Smooth muscle-specific genes are differentially sensitive to inhibition by Elk-1

Jiliang Zhou, Guoqing Hu, B. Paul Herring

Research output: Contribution to journalArticle

51 Scopus citations

Abstract

Understanding the mechanism of smooth muscle cell (SMC) differentiation will provide the foundation for elucidating SMC-related diseases, such as atherosclerosis, restenosis, and asthma. In the current study, overexpression of Elk-1 in SMCs down-regulated expression of several endogenous smooth muscle-restricted proteins, including telokin, SM22α, and smooth muscle α-actin. In contrast, down-regulation of endogenous Elk-1 in smooth muscle cells increased the expression of only telekin and SM22α, suggesting that smooth muscle-specific promoters are differentially sensitive to the inhibitory effects of Elk-1. Consistent with this, overexpression of the DNA binding domain of Elk-1, which acts as a dominant-negative protein by displacing endogenous Elk-1, enhanced the expression of telokin and SM22α without affecting expression of smooth muscle α-actin. Elk-1 suppressed the activity of smooth muscle-restricted promoters, including the telokin promoter that does not contain a consensus Elk-1 binding site, through its ability to block myocardin-induced activation of the promoters. Gel mobility shift and chromatin immunoprecipitation assays revealed that Elk-1 binds to a nonconsensus binding site in the telokin promoter and Elk-1 binding is dependent on serum response factor (SRF) binding to a nearby CArG box. Although overexpression of the SRF-binding B-box domain of Elk-1 is sufficient to repress the myocardin activation of the telokin promoter, this repression is not as complete as that seen with an Elk-1 fragment that includes the DNA binding domain. In addition, reporter gene assays demonstrate that an intact Elk-1 binding site in the telekin promoter is required for Elk-1 to maximally inhibit promoter activity. Together, these data suggest that the differential sensitivity of smooth muscle-specific genes to inhibition by Elk-1 may play a role in the complex changes in smooth muscle-specific protein expression that are observed under pathological conditions.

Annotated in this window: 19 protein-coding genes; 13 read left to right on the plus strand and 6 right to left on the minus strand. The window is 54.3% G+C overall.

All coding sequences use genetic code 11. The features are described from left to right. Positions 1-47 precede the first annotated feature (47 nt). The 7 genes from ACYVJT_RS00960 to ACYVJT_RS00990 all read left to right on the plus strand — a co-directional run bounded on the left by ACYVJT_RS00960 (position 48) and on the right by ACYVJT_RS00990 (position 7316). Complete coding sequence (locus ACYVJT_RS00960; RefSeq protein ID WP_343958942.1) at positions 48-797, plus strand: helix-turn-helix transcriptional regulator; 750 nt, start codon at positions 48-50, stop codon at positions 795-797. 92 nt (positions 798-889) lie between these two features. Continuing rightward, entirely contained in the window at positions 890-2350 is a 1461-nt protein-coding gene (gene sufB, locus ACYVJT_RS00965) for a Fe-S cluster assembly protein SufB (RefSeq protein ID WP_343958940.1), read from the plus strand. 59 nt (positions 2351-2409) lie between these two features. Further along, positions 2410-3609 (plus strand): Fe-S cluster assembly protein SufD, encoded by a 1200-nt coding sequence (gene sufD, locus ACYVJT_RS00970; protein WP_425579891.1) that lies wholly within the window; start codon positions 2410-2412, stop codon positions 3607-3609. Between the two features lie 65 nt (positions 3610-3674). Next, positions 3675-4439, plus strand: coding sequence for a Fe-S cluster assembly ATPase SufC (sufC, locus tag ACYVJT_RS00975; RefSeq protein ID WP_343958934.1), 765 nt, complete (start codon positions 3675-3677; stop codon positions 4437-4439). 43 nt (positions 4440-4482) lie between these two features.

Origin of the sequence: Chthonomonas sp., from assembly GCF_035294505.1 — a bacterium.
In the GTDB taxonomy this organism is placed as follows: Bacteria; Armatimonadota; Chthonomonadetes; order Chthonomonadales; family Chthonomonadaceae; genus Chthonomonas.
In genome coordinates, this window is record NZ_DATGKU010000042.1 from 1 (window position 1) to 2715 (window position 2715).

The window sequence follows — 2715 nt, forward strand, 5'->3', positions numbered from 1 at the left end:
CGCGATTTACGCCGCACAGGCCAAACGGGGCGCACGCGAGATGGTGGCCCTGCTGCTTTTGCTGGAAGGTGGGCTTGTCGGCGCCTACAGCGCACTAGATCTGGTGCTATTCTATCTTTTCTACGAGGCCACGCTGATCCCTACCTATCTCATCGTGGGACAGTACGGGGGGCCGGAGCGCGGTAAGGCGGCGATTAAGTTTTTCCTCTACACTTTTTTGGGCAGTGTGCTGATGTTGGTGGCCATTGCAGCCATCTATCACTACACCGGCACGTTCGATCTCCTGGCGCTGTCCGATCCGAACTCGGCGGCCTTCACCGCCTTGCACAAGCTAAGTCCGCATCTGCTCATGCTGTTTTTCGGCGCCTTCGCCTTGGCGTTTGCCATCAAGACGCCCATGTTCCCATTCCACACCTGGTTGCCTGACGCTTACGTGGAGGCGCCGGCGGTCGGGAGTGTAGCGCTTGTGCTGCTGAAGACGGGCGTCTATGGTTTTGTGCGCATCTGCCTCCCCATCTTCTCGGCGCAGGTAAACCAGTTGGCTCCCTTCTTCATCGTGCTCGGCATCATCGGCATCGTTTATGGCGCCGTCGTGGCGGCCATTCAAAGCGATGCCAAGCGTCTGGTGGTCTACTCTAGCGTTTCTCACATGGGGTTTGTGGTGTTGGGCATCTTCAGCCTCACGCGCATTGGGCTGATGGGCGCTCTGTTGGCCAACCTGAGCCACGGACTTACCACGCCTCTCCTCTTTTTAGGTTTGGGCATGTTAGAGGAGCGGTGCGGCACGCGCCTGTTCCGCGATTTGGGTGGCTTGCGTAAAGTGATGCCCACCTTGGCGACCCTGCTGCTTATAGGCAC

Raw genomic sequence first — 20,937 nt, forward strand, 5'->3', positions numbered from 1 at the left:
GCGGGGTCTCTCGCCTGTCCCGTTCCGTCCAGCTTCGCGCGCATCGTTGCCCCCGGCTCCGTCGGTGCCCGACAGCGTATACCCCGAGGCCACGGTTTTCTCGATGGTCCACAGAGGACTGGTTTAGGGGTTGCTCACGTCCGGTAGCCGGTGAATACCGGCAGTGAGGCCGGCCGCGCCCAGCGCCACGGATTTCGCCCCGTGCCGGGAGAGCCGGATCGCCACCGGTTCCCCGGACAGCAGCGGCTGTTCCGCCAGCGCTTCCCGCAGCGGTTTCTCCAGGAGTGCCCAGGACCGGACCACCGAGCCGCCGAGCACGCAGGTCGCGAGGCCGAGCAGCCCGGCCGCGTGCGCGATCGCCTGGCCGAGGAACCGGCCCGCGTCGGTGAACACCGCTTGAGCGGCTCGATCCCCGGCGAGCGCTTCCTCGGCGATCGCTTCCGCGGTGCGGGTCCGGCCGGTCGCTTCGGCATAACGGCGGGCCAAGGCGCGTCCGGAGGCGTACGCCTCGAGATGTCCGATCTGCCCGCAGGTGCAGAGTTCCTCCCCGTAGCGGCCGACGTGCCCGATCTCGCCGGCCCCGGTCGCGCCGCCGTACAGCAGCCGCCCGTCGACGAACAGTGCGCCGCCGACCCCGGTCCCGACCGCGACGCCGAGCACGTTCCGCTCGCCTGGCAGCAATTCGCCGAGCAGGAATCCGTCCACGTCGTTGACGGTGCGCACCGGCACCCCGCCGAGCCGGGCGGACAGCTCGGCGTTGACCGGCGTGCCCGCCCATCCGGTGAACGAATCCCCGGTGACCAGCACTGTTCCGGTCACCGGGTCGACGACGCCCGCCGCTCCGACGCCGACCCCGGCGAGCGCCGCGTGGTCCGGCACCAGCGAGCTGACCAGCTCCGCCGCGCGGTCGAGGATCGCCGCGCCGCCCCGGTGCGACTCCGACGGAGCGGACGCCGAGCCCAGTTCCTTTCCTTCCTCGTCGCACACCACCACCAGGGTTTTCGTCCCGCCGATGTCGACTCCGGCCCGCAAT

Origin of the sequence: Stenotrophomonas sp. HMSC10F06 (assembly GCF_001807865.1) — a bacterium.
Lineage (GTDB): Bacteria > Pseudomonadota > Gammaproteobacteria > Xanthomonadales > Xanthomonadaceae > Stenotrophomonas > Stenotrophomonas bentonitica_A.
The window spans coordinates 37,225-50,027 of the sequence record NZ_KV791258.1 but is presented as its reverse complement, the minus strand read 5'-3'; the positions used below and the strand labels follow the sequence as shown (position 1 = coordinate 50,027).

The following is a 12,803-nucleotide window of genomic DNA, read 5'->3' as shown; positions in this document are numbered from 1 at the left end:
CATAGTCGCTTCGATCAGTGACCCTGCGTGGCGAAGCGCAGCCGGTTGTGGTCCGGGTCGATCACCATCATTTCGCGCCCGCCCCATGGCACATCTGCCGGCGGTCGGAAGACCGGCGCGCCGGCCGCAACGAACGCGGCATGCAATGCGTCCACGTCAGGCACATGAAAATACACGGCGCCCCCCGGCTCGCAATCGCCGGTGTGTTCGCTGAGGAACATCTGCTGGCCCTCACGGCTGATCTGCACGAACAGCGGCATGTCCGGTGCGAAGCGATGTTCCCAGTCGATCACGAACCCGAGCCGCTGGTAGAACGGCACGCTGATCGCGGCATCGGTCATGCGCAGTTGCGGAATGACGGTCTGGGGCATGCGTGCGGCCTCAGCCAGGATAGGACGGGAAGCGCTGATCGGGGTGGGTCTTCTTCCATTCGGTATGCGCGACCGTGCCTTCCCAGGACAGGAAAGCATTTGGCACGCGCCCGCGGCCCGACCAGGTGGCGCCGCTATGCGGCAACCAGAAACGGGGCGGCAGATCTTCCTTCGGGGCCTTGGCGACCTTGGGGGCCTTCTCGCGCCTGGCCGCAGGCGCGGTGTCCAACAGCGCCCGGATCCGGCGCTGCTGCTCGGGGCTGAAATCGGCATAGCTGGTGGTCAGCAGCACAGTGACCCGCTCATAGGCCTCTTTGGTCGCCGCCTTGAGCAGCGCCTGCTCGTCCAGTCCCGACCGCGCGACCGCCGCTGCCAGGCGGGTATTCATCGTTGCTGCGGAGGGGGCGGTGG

Original languageEnglish (US)
Pages (from-to)9874-9885
Number of pages12
JournalMolecular and cellular biology
Volume25
Issue number22
DOIs
StatePublished - Nov 1 2005

    Fingerprint

ASJC Scopus subject areas

  • Molecular Biology
  • Cell Biology

Cite this